We were watching afternoon TV. In 1980 we didn’t have 800 channels or dvr devices to enhance our entertainment. We barely had remote controls. So I’m at my grandfather’s house laying on an oval throw rug watching Games People Play with my young uncles. They were only three to five years older than me so they were almost like cousins. The three of them controlled what we watched. I was the remote control and antenna adjuster if the screen got fuzzy reception.
My uncles lived in the country and I was a city boy. Big for eleven years old but a soft city boy. I lived in the suburbs of Louisville but to them it was the “city”. They had thick necks and forearms from baling hay and cutting tobacco. They were also the town’s high school football stars destined for college athletics. I worshipped them. So instead of whining about not getting to watch Godzilla or Kung-Fu Theater, I watched whatever they wanted.
Baseball, basketball and football were the usual programs but this was a dead period plus the 1980 actors strike and NBC filled it with Games People Play. It was a program similar to Battle of the Network Stars or Challenge of the Sexes. It was Paleozoic reality programming. Games People Play was hosted by Bryant Gumbel before he got all classy. The show consisted of events like belly flop competitions, foosball tournaments, taxi cab demolition derby and mechanical bull rodeos.
I laughed along with my uncles at the human train wrecks. Probably laughed a little extra loud to get on their good side. Bryant Gumbel then announced the next event that electrified the room. World’s Toughest Bouncer. My brawny uncles placed their elbows on their knees and gave the cathode ray tube box their maximum attention. I got ready just in case of bad reception and the uncles needed my quick antenna adjusting fingers.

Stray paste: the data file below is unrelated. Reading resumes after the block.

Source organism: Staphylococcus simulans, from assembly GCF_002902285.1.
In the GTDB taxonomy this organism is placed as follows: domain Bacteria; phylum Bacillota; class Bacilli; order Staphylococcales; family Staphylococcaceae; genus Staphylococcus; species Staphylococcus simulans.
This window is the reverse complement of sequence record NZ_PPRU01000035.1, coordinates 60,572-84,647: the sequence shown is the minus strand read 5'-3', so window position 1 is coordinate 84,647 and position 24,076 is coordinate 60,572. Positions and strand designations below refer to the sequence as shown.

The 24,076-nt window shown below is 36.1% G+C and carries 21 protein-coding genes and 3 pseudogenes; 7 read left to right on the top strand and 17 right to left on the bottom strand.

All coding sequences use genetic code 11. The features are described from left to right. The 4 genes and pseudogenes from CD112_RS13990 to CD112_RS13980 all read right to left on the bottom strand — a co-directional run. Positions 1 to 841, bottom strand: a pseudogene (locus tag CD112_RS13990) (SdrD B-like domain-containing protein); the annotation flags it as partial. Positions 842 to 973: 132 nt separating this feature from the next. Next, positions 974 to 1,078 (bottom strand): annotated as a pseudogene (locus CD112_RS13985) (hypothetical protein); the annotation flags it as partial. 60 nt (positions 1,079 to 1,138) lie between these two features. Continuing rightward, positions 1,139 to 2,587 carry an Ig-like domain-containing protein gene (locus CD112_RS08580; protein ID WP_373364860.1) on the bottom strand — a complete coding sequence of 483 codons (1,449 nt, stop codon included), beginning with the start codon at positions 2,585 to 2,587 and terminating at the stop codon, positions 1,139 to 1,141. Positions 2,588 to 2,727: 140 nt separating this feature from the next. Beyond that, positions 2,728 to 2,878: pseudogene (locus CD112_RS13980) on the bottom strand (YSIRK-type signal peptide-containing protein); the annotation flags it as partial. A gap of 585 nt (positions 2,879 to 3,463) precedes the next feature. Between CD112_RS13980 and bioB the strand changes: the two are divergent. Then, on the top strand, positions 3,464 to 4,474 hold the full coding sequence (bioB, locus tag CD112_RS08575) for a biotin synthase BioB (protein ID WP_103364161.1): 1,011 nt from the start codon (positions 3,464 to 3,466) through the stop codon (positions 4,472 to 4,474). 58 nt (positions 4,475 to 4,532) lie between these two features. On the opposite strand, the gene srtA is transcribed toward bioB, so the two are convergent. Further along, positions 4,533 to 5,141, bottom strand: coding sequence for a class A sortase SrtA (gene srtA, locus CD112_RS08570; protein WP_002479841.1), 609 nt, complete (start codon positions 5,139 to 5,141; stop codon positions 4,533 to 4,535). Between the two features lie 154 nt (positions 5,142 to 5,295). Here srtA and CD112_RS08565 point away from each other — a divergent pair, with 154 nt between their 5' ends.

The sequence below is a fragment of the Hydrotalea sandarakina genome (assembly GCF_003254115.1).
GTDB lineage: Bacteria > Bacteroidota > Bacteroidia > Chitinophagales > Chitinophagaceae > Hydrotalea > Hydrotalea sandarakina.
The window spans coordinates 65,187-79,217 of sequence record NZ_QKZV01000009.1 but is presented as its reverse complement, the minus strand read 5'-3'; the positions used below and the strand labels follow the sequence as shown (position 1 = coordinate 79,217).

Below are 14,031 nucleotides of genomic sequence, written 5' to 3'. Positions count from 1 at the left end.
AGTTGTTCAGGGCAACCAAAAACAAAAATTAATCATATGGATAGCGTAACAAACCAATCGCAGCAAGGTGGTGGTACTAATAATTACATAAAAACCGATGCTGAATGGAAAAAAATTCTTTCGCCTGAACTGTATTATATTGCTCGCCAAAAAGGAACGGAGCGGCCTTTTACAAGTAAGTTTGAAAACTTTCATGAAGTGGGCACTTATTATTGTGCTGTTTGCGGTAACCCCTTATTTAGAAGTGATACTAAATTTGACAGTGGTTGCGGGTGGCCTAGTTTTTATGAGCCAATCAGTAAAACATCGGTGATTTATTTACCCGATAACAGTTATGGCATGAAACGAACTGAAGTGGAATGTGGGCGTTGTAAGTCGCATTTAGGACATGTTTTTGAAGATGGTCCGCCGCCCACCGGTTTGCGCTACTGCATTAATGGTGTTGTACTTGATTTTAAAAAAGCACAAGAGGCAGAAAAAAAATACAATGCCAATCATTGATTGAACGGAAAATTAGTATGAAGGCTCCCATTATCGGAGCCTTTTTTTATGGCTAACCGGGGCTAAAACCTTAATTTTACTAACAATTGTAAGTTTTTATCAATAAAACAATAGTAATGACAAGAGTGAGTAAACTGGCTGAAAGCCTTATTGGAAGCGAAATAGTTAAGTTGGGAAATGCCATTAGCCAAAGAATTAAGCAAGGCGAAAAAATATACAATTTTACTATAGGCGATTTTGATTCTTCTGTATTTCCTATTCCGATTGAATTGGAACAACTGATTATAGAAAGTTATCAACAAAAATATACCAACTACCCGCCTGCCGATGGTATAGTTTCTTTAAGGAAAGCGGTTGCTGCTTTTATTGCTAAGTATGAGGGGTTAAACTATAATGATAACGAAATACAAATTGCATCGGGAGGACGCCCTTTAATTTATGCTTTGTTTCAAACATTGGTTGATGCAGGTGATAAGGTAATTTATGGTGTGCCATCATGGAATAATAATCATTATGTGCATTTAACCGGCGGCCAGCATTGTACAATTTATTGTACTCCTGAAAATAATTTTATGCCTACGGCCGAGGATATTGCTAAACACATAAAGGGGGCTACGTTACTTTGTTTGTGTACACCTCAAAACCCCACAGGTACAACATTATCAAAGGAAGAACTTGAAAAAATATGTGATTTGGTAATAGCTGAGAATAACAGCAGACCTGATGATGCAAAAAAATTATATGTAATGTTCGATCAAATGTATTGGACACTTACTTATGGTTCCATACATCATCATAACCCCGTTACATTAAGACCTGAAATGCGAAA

Mean-mugging bouncers punched a heavy bag and introduced themselves. My uncles each picked their favorites. I didn’t know who to choose. They all looked formidable. The competition consisted of different events but all I can remember is a timed obstacle type course with a bar motif. They jumped over tables, threw an unruly customer as far as they could (judged like a track and field long jump) and broke through a door then rang a bell to stop the clock.
These rumbling Brahma bulls weaved their way through the ridiculous course. This went over big with my uncles. Discussion of building an obstacle course half in the back yard and half in the basement began. Then He stepped up to the heavy bag, BOOM! A black man with a bandanna on his head and feather ear rings? Menace emanated from this man. Whoa was the man or beast that crossed his path. My uncles said he was too short and feather ear rings?
This man sprung through the bars and table, a mongoose searching for a cobra to kill. And he didn’t just have speed. This human wrecking ball’s power shone as he smashed through the door and RIPPED the bell off the wall to stop the clock. My uncles howled in delight. I was wide-eyed and quiet pondering that this bouncer could throw all my uncles out of a bar by himself.
This mohawked mystery man was Mr. T. Soon to be Clubber Lang in Rocky III. And then B. A. Baracus on The A Team. This clumsy show brought us one of pop culture’s truly original characters.
My uncles never did build that obstacle course but they were tough guys of their own accord. I never got tough enough to get a Mohawk or start wearing feather ear rings. I did find another bigger than life character to admire. Almost as big as Godzilla. Definitely as loud.